Development of algae based functional foods for reducing enteric methane emissions from cattle
The Development of algae based functional foods for reducing enteric methane emissions from cattle project investigated using marine and freshwater macro algae as alternative protein and energy sources in ruminant diets.
Marine and freshwater macro algae have the potential to be used as alternative protein and energy sources in ruminant diets.
Twenty macroalgae have now been assessed in vitro to identify nutritional and antimethanogenic properties. At 17 % of organic matter (OM) in the assay, some macroalgae were shown to reduce in vitro methane production.
At low inclusions (<5%), only asparagopsis taxiformiswas found to be an effective antimethanogenic agent with the virtual elimination of methane and minimal effect on fermentation. asparagopsis sp. accumulate more than 100 low molecular weight metabolites containing bromine, iodine and chlorine, in specialised cells and these bioactives induce significant antimethanogenic effects in vitro. The effect of a. taxiformis at 2 % of om in combination with other alga was dominant with little benefit attributed to additional macroalgae at 5 % of om. oedogonium undulatum had little effect on in vitrofermentation at doses ≤ 25 % of om, however this freshwater macroalgae is rich in protein, beneficial lipids and has unique potential for on-farm production. among the 20 macroalgae evaluated a. taxiformis was found to be the most suitable for an abatement methodology for ruminant livestock. at 2 % of om it had minimal effect on in vitro fermentation.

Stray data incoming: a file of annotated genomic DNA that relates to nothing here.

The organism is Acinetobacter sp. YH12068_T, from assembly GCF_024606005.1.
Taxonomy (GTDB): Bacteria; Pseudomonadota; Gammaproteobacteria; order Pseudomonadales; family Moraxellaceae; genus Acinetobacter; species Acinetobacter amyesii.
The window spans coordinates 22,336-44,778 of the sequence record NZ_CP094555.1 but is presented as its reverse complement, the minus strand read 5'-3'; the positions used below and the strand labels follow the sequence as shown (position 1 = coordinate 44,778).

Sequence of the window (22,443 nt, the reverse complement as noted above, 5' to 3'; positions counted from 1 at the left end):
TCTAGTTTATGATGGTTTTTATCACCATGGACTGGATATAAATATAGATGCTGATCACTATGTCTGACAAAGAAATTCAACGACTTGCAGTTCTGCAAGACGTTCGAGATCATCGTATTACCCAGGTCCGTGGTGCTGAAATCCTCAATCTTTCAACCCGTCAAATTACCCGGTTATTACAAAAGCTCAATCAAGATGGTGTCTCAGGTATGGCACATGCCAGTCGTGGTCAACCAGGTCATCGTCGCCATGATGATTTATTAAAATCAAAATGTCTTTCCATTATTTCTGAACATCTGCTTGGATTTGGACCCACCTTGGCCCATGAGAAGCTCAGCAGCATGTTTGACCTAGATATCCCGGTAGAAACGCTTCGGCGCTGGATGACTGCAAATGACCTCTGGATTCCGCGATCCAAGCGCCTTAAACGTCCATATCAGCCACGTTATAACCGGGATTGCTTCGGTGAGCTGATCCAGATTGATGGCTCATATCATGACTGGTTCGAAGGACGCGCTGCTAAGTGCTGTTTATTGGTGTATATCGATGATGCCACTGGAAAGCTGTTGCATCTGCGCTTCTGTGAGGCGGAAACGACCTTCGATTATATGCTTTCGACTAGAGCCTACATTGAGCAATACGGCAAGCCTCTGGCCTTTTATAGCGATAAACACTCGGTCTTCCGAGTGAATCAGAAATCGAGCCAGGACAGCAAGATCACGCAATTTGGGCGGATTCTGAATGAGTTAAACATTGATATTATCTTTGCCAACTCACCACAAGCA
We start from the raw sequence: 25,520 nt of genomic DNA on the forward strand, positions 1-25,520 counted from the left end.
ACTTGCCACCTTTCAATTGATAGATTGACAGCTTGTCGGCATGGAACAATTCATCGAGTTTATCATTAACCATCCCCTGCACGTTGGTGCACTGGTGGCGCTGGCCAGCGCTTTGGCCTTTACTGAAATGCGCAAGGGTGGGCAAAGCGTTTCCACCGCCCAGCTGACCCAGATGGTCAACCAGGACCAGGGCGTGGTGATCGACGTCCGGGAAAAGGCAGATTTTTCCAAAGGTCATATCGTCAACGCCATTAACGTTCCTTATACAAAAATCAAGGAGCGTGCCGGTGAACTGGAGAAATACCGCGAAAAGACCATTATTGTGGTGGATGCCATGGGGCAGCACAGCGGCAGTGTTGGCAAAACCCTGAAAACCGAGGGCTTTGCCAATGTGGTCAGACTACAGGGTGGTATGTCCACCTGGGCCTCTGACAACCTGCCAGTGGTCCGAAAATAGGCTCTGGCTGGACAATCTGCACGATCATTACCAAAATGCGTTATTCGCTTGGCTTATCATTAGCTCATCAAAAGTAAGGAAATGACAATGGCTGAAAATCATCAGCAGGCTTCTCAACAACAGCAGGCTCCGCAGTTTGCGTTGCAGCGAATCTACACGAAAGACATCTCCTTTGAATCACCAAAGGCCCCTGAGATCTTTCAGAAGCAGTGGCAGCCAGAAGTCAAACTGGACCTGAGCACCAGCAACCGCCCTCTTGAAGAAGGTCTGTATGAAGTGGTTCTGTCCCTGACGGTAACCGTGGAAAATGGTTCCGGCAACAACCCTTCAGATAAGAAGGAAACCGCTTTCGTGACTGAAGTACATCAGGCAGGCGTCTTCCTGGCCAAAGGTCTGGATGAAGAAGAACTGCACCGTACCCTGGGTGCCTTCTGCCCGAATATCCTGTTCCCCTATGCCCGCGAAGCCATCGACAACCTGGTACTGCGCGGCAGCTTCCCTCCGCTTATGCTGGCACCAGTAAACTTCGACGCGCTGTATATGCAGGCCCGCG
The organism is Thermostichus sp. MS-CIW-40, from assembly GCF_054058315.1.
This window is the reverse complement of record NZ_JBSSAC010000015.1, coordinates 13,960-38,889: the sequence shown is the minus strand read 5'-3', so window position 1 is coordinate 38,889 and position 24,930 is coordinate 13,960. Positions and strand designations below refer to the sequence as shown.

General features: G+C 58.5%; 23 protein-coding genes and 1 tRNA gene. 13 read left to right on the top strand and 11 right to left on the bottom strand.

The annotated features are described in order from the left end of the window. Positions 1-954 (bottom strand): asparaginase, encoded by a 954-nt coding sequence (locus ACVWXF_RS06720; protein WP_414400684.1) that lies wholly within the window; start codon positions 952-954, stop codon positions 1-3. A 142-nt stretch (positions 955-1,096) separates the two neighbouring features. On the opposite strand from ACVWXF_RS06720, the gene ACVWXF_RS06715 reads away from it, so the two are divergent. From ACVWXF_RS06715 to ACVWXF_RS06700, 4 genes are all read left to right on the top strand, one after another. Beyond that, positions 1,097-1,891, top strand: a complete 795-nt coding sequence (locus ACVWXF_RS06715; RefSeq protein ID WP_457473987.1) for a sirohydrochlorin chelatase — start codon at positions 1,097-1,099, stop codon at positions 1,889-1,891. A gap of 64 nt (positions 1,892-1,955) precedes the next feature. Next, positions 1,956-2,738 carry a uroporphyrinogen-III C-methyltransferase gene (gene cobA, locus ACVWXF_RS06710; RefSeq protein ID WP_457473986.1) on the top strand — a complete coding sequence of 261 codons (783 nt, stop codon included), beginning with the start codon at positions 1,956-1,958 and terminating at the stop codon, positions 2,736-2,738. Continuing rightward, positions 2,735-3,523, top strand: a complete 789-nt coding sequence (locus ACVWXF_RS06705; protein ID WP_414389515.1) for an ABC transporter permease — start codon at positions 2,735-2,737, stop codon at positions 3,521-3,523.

Due to the nature of the bioactives contained in a. taxiformis, livestock productivity benefits will be realised by feeding algal biomass as a supplement, and so achieve a reduction in ge losses associated with methane production. abatement benefits will only be achieved by the agriculture sector when commercial scale supply of asparagopsis spp. and favourable cost of production is realised.
When: 20 September 2012 to 18 September 2015
Contact: Dr. Nigel Tomkins and Dr Rob Kinley
For more information please read the final report summary and download the final report (B.CCH.6420) (PDF, 2.6 MB) from Meat & Livestock Australia website.